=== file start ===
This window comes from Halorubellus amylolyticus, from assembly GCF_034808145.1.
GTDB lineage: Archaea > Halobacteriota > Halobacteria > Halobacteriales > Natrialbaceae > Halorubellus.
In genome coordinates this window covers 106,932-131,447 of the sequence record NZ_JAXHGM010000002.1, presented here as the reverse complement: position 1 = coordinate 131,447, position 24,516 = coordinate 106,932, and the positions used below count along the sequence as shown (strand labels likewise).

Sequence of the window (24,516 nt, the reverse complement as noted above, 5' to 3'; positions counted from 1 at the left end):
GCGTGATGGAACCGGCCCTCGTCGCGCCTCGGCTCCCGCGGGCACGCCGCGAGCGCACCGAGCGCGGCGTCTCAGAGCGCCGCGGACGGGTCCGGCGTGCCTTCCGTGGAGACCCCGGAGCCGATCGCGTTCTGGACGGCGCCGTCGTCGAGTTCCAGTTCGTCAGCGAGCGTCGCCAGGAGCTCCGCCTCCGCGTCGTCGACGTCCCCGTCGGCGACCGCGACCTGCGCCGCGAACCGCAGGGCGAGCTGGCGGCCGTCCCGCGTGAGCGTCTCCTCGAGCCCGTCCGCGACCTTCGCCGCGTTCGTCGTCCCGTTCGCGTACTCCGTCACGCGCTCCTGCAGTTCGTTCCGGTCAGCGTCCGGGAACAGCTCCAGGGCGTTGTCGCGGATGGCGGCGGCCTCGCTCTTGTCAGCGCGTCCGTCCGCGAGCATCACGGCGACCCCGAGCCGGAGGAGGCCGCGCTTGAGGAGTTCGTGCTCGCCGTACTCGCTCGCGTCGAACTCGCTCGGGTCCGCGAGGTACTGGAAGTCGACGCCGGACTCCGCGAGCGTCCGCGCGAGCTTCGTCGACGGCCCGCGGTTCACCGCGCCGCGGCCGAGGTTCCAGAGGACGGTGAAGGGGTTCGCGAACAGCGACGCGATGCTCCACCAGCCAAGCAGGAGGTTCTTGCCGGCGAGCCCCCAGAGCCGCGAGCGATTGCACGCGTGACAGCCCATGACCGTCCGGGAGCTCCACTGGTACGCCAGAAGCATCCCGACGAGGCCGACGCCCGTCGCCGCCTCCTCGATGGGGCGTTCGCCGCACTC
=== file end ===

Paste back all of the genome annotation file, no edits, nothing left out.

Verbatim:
This window comes from Halorubellus amylolyticus, from assembly GCF_034808145.1.
GTDB lineage: Archaea > Halobacteriota > Halobacteria > Halobacteriales > Natrialbaceae > Halorubellus.
In genome coordinates this window covers 106,932-131,447 of the sequence record NZ_JAXHGM010000002.1, presented here as the reverse complement: position 1 = coordinate 131,447, position 24,516 = coordinate 106,932, and the positions used below count along the sequence as shown (strand labels likewise).

Sequence of the window (24,516 nt, the reverse complement as noted above, 5' to 3'; positions counted from 1 at the left end):
GCGTGATGGAACCGGCCCTCGTCGCGCCTCGGCTCCCGCGGGCACGCCGCGAGCGCACCGAGCGCGGCGTCTCAGAGCGCCGCGGACGGGTCCGGCGTGCCTTCCGTGGAGACCCCGGAGCCGATCGCGTTCTGGACGGCGCCGTCGTCGAGTTCCAGTTCGTCAGCGAGCGTCGCCAGGAGCTCCGCCTCCGCGTCGTCGACGTCCCCGTCGGCGACCGCGACCTGCGCCGCGAACCGCAGGGCGAGCTGGCGGCCGTCCCGCGTGAGCGTCTCCTCGAGCCCGTCCGCGACCTTCGCCGCGTTCGTCGTCCCGTTCGCGTACTCCGTCACGCGCTCCTGCAGTTCGTTCCGGTCAGCGTCCGGGAACAGCTCCAGGGCGTTGTCGCGGATGGCGGCGGCCTCGCTCTTGTCAGCGCGTCCGTCCGCGAGCATCACGGCGACCCCGAGCCGGAGGAGGCCGCGCTTGAGGAGTTCGTGCTCGCCGTACTCGCTCGCGTCGAACTCGCTCGGGTCCGCGAGGTACTGGAAGTCGACGCCGGACTCCGCGAGCGTCCGCGCGAGCTTCGTCGACGGCCCGCGGTTCACCGCGCCGCGGCCGAGGTTCCAGAGGACGGTGAAGGGGTTCGCGAACAGCGACGCGATGCTCCACCAGCCAAGCAGGAGGTTCTTGCCGGCGAGCCCCCAGAGCCGCGAGCGATTGCACGCGTGACAGCCCATGACCGTCCGGGAGCTCCACTGGTACGCCAGAAGCATCCCGACGAGGCCGACGCCCGTCGCCGCCTCCTCGATGGGGCGTTCGCCGCACTC